Taiwan a safe haven for Hong Kong residents escaping from Chinese persecution

After the Tiananmen Square massacre in 1989, dissidents in mainland China used to escape to Hong Kong in boats. Many of them would finally reach safe havens in overseas countries. In those days, Hong Kong, still under British rule, was a refuge for democracy- and freed0m-loving people trying to escape the oppressive rule of the Communist Party of China.

The story has moved ahead. After the withdrawal of the British from Hong Kong in 1997 the island territory has turned into a colony of China. Beijing has since clamped the draconian National Security Law in Hong Kong to throttle democracy and stamp out dissidence. Faced with persecution and prison terms, dissidents, members of the opposition and people fighting for their democratic rights are now escaping in boats to Taiwan in search for a safe haven.

In a remarkable piece of investigative reporting, CNN in 2021 explored the story of this journey of pro-democracy people from Hong Kong to Taiwan. It is another matter that Beijing is now planning to bring Taiwan under its control, sending military aircraft and naval ships to the island territory to browbeat Taipei. World opinion has now galvanized in support of Taiwan, with the U. S. posing a formidable challenge to the Chinese military.

CNN interviewed Ha Sze-yuen, a resident of Hong Kong, in 2021. In 1975, Ha crossed the Shenzhen Bay in a homemade, inflatable rubber dinghy boat with a friend, slipping past Chinese border guards, to reach Hong Kong from the Guangdong province of mainland China. He and his mother had faced persecution during the Cultural Revolution, a period of political chaos and violence unleashed by Mao Zedong, as his father had been a Kuomintang military officer who fled from the Communist rule after the defeat of the Republicans. Thousands had fled mainland China in the days of the Cultural Revolution to Hong Kong, still under British rule, in search of a safe sanctuary.

In 2021, however, Hong Kong was no longer a safe sanctuary. People of Hong Kong were losing their freedom gradually following the promulgation of the National Security Law. They would rather prefer to escape from Hong Kong. This was revealed rather dramatically through an announcement in September 2020 of the coast guard of China in coastal Guangdong of the seizure of a speedboat suspected of illegally crossing the border.  The boat was intercepted by coast guard vessels about 50 kms off the eastern coast of Hong Kong. Twelve people were arrested for attempts to cross the border illegally.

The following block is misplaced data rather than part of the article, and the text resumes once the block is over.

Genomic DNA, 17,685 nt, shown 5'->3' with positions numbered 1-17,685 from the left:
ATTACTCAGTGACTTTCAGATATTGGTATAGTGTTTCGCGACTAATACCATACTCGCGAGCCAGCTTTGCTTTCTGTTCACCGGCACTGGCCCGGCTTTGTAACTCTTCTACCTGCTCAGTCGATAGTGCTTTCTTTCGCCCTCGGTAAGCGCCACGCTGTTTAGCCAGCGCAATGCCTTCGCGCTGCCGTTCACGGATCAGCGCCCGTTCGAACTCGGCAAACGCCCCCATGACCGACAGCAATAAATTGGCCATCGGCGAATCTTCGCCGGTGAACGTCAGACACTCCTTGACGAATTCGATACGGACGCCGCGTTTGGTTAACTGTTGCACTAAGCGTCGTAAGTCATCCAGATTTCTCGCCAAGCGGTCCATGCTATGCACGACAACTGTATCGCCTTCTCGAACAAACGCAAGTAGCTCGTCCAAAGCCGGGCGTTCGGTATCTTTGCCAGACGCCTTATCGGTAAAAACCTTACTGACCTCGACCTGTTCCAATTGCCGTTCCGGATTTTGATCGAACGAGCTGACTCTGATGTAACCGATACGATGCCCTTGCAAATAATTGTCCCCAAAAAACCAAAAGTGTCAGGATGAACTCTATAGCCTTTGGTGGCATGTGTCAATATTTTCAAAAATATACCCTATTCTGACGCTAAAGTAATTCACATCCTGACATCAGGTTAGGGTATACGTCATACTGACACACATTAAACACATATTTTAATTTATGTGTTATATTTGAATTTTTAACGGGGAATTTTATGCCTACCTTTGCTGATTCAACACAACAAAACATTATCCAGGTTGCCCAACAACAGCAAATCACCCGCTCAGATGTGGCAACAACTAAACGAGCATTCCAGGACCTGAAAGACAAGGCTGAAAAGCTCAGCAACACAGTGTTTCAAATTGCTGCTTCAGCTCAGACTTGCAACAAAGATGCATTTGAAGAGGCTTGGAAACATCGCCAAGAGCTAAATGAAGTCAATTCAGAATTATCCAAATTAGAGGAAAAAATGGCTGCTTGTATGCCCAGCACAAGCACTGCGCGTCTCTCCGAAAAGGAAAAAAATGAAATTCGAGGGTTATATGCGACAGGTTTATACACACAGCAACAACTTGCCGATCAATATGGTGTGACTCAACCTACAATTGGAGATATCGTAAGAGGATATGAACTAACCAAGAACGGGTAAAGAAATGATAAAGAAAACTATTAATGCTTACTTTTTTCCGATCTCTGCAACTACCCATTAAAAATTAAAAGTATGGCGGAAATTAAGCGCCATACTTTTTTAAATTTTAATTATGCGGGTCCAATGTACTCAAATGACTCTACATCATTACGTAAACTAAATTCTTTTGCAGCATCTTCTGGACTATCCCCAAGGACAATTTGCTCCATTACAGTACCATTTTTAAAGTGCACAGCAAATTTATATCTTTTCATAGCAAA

The CNN report quoted a source familiar with the failed attempt to escape from Hong Kong; saying that the goal of the fugitives was to reach the self-governing island of Taiwan, more than 700 kms away. The attempt was by no means easy, negotiating the swell of an open sea for more than 14 hours at high speed. According to court documents, most of the 12 arrested men were facing charges in Hong Kong like arson, possession of firearms and rioting. One member of the group had been arrested under the national security law imposed in Hong Kong on June 30, 2020.

While one of the boats was intercepted, the source told CNN that two other boats carrying fugitives from Hong Kong had successfully crossed the sea to reach Taiwan. The government of Taiwan neither confirmed nor denied the reports of boats carrying escapees from Hong Kong reaching Taiwan; but told the CNN that while Taiwan supported democracy and freedom in Hong Kong, based on considerations of safety Taipei did not encourage arrivals in Taiwan using illegal means. Authorities in Hong Kong urged Taiwan to return the fugitives.    

CNN interviewed Lam Wing-kee, a bookstore owner in Hong Kong who used to sell writings critical of the Chinese leadership. In 2019, he left Hong Kong for good and launched a book shop in Taipei. He thought Taiwan was much safer than Hong Kong. According to the Taiwan government, the number of residents in Hong Kong settling in Taiwan had more than doubled in 2020, the year the National Security Law was promulgated. Now a movement was gaining ground in Taipei supporting the protest movements in Hong Kong.